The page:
Co-author of the Disaster Lawyers Guide to Preparing for the Next Crisis


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” href=””>Matt Perez Law360 (April 22, 2022, 8:06 p.m. EDT) – Along with the rise in climate-related disasters in recent years has come the need for legal representation for the victims of such tragedies.

Linda AndersonStanley

In response, Equal Justice Works and the Young Lawyers Division of the American Bar Association launched the National Disaster Attorney Guidebook in late March, a national overview of how lawyers can help disaster survivors, especially those from low-income households who cannot afford representation.

The guide was co-edited by Stephanie Duke, attorney at Disability Rights Texas, and Linda Anderson Stanley, senior program manager at Equal Justice Works, as well as director of disaster legal services at the Young Lawyers Division of the ABA.

Here, Law360 Pulse talks with Stanley about creating the guide, the motivations behind it, and what it covers.

What prompted you to create this guide?

As climate-related disasters grow stronger, there is truly a greater need for resources and support to help individuals and families navigate the legal challenges that surround disasters. And as you surely know, millions of Americans cannot afford legal assistance when faced with these kinds of life-altering situations and the unpredictability of disasters, so they must deal with these on their own. complex legal situations, and service organizations do not always have the capacity to increase their capacity to meet all these needs after a disaster. So Equal Justice Works of course believes that everyone should have equal access to justice, not just those who can afford to have legal representation. But we really strived to engage lawyers who are passionate about public interest law and provide them with opportunities to make a difference in communities across the country and truly instill a lifelong commitment to a career in public service. .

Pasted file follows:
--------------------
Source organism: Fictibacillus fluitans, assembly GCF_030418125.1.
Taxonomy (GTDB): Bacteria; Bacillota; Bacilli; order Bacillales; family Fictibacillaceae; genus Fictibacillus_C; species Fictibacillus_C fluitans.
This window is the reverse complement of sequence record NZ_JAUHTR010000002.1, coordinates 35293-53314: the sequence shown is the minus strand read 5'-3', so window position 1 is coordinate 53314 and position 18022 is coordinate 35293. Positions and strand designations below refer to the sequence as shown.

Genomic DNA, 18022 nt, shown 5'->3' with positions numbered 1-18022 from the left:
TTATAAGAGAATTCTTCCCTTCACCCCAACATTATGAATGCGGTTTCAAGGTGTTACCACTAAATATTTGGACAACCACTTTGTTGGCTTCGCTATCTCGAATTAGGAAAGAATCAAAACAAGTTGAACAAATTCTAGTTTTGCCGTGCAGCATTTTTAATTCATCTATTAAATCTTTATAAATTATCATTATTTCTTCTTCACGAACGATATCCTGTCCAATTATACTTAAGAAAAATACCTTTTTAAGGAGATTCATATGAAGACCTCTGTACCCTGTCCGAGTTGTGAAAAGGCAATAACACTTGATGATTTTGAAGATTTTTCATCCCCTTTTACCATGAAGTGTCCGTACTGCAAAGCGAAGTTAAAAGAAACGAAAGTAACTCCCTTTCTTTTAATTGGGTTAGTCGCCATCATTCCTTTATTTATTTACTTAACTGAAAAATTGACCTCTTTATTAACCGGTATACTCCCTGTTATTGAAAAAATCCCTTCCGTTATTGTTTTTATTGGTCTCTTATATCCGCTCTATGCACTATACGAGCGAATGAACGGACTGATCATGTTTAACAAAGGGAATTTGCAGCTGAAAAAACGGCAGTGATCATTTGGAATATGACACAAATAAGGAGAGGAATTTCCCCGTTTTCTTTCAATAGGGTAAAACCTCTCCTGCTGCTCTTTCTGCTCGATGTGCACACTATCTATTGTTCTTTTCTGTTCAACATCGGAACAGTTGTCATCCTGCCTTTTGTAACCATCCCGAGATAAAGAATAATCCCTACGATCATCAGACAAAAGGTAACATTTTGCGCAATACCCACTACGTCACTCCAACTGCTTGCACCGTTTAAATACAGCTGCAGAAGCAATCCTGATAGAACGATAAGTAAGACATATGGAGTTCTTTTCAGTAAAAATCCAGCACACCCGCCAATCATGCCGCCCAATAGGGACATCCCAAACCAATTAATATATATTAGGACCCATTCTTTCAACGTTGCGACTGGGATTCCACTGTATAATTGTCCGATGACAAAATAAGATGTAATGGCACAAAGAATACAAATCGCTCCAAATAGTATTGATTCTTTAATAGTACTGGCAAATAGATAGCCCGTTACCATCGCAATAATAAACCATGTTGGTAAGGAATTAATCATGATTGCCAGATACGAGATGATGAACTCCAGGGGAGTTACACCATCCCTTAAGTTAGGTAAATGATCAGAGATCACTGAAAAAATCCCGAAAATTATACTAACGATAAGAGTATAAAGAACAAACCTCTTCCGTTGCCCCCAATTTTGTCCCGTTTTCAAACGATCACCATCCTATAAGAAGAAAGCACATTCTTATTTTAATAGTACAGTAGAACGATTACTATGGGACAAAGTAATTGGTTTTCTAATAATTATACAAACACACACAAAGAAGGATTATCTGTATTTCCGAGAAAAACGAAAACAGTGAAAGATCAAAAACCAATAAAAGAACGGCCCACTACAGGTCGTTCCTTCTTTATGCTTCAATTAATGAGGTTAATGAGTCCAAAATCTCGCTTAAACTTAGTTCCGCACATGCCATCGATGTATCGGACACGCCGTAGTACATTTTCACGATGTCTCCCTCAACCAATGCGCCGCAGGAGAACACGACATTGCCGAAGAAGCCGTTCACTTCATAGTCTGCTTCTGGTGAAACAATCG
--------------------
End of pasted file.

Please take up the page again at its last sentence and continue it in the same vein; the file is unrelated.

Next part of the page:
Thus, this guide not only serves as a tool for our current fellows and new fellows as they come on board, but there are entire host organizations for the pro bono attorneys working alongside them and anyone interested in help disaster survivors. A tool like this can really increase organizational capacity to help disaster survivors with their legal needs and really help maintain institutional knowledge in the next disaster. There really isn’t anything like that on a national level right now. There are a lot of great resources statewide, but we really wanted to make sure there was some kind of central place for people to go and get that overview of the disaster help available. . And of course, we’re also tied to those great statewide assistance programs.

Was much of it encouraging people to engage in voluntary disaster work?

Absolutely. So it was a partnership between Equal Justice Works and the Disaster Legal Services Program of the ABA’s Young Lawyers Division. So we really want to have something that we can put in front of people who say that’s the way to help a disaster survivor. And so we want to be able to have pro bono lawyers who can help the DLS team or with our Equal Justice Works fellows. Or, when new lawyers come on board and disaster strikes, there’s this must-have material they can consult and just jump right into.